Gupta and Sahijpal (2010) and Schiller et al. (2011) note that a major difficulty in creating HEDs in a magma ocean scenario on Vesta is cooling the magma ocean rapidly enough. However, this is not an obstacle in the case of efficient lid removal and foundering of quench crust. The ancient HED ages are therefore not a problem for the time scales of thermal models.
The Vestan subsurface does not appear to contain a significant quantity of relict chondritic crust. Diogenites and most eucrites are homogeneous in their O isotopes (Greenwood et al. 2013), and very few contain any visible chondritic material (Zolensky et al. 1996). The presence of chondritic material in some howardites (Zolensky et al. 1996; Cartwright et al. 2012) and the observation of highly variable exotic material on the surface of Vesta (Reddy et al. ) probably represent more recent impact delivery rather than a relict lid (Reddy et al. ). The absence of relict lid material suggests a lid sufficiently thin (<few km) to be efficiently destroyed and reprocessed into the vestan interior during the magma ocean phase. This is broadly consistent with estimates from existing models and simple physical considerations.
Extensive processing of the surface and exposure of the magma ocean to space would result in rapid radiative cooling and equilibrium crystallization. Although a small amount of olivine settling was probably inevitable, the low gravity, relatively high convective velocities, and rapid solidification would severely limit settling. Furthermore, there is no robust evidence to suggest that the vestan magma ocean was ever above the liquidus, and only 70–80% melting is required to satisfy both isotopic homogeneity and core-mantle equilibria. If the vestan magma ocean retained at least a 10–20% crystal fraction at all stages, settling on a Myr time scale would have been essentially impossible due to crystal–crystal interactions (Suckale et al. 2012).
Stage 3. Convective Lockup and Melt Extraction
Our best-fit models require large-scale melt extraction from the magma ocean after 60–70% equilibrium crystallization. This is what the chemistry tells us, but the physical rationale for this process requires a brief consideration of crystal-liquid mixtures. The melt is more buoyant than the crystals (by approximately 450 kg m−3 in our models), so a crystal + liquid mush can only be maintained (i.e., melt extraction can only be prevented) if convection is sufficiently vigorous to mix the mush on a more rapid time scale than that of melt extraction.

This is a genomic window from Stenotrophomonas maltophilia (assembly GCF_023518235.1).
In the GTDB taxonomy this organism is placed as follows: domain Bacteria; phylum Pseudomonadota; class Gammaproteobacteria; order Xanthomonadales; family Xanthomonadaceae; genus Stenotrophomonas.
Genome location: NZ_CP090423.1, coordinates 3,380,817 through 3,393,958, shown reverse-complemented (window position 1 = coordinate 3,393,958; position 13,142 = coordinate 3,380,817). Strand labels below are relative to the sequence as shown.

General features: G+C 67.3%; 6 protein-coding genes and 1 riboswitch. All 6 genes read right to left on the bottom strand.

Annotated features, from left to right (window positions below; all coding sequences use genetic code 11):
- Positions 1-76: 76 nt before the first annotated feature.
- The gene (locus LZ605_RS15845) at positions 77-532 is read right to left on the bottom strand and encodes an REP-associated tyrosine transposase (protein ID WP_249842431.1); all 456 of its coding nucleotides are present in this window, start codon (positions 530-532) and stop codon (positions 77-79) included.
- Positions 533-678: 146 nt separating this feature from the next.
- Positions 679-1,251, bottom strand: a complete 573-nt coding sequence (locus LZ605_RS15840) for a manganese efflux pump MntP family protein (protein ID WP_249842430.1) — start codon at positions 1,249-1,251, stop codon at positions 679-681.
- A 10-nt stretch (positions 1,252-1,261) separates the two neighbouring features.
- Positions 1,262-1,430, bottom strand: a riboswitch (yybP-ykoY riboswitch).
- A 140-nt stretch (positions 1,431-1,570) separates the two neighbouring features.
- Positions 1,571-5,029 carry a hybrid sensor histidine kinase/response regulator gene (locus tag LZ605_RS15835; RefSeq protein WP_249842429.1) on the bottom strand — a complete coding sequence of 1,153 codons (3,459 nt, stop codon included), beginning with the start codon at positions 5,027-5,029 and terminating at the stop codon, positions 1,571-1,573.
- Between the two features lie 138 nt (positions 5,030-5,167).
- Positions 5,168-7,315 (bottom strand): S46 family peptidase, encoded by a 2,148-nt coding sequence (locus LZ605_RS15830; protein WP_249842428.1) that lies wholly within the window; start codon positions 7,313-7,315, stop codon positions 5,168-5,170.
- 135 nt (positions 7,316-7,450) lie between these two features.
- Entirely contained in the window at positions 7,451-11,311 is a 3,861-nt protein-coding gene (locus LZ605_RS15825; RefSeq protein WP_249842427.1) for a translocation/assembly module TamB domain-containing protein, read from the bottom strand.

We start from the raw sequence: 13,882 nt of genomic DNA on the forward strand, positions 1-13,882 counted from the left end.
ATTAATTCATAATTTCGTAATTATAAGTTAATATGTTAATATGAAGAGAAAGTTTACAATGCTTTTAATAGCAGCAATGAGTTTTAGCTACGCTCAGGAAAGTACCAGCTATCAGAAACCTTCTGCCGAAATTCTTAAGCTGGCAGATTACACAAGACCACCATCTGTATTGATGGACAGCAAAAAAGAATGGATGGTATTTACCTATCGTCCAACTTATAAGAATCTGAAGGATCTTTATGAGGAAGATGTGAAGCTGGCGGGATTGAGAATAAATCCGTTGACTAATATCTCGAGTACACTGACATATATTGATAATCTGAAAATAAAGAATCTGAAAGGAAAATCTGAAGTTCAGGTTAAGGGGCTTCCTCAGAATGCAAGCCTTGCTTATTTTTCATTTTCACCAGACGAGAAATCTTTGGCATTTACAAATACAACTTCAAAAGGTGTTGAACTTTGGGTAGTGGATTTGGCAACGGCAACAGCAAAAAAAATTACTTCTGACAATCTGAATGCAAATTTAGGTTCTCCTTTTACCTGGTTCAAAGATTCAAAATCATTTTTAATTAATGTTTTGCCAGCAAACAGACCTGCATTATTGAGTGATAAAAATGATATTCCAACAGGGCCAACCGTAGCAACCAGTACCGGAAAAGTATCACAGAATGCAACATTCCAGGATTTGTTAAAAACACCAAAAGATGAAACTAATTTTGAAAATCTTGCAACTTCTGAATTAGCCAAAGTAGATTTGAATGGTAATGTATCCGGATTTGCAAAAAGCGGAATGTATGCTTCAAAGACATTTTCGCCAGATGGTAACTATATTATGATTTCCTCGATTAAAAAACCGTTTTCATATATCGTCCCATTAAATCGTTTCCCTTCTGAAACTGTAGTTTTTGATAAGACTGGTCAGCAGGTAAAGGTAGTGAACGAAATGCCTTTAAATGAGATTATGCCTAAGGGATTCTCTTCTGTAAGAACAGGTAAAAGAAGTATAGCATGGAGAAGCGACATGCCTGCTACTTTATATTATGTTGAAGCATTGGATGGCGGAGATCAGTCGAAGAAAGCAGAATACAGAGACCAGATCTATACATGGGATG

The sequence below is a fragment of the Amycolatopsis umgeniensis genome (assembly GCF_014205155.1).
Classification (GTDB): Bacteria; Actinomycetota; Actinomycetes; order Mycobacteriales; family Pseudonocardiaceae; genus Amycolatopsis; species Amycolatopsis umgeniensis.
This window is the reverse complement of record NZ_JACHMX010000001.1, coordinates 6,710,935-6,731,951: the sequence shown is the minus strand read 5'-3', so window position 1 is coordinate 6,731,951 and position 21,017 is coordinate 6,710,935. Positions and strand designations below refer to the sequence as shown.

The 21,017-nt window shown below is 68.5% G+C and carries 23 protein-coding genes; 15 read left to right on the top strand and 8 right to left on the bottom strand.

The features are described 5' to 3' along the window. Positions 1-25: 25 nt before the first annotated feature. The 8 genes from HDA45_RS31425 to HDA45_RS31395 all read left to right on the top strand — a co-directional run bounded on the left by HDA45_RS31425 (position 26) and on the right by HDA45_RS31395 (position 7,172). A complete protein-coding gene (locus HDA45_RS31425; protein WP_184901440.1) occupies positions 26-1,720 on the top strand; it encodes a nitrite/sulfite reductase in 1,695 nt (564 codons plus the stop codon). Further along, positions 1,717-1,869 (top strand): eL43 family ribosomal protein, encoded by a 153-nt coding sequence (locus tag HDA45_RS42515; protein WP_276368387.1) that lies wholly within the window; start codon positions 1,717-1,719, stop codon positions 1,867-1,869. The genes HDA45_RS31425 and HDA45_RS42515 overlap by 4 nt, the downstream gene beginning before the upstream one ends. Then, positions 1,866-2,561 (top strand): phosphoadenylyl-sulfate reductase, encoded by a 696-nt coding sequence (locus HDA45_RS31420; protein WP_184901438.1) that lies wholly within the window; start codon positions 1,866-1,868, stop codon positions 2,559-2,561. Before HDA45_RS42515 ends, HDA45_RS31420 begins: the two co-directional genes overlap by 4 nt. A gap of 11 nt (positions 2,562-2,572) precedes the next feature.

Convection slows dramatically in a crystal suspension once crystals begin to interact with each other. For crystal shapes most relevant to an olivine + orthopyroxene crystal mush (crystal aspect ratio close to 1), an initial framework is generated at a crystal fraction of 20–30% (Saar et al. 2001; Baker et al. 2002; Walsh and Saar 2008). Above this crystal fraction, the mush has a yield strength, which increases near-exponentially as a function of crystal content until solid-like viscosities are reached at high crystal fractions (Walsh and Saar 2008). Modeling and experimental studies suggest that the rheology of the mush becomes overwhelmingly controlled by the rigid crystal framework at crystal fractions of 45–70% (Costa 2005; Costa et al. 2009, and references therein), dramatically increasing the viscosity and slowing convection.
Efficient melt extraction is possible once the buoyancy-driven ascent rate of melt exceeds the convective velocity of the system. This does not require convection to cease, but will instead occur below a critical convective velocity. Righter and Drake (1997) estimated that melt extraction would occur after 80% crystallization based on Kraichnan's (1962) condition for turbulent convection. Using the method of Righter and Drake (1997) for our model, we would obtain a critical crystal fraction of 74%. However, in Kraichnan's analysis, the turbulent regime does not suddenly switch from dominating the system to shutting off, but instead becomes infinitesimally small before disappearing. As such, the majority of the vestan magma ocean would be in a viscous regime that permitted significant melt extraction before reaching this critical crystal fraction, even if a diminishing region in the center of the mush was still capable of turbulent convection. Removal of melt into shallow magma chambers would increase the crystal fraction in the mush, further promoting melt extraction and fully locking up the convective system.
After convective lockup, the quench-foundering cycle dramatically slows, thickening and stabilizing the lid, which results in slower cooling because the upper boundary of the system is now purely conductive. The convectively locked crystal framework slowly compacts as melt ascends out of it and into multiple adjacent (and possibly interacting) shallow magma chambers.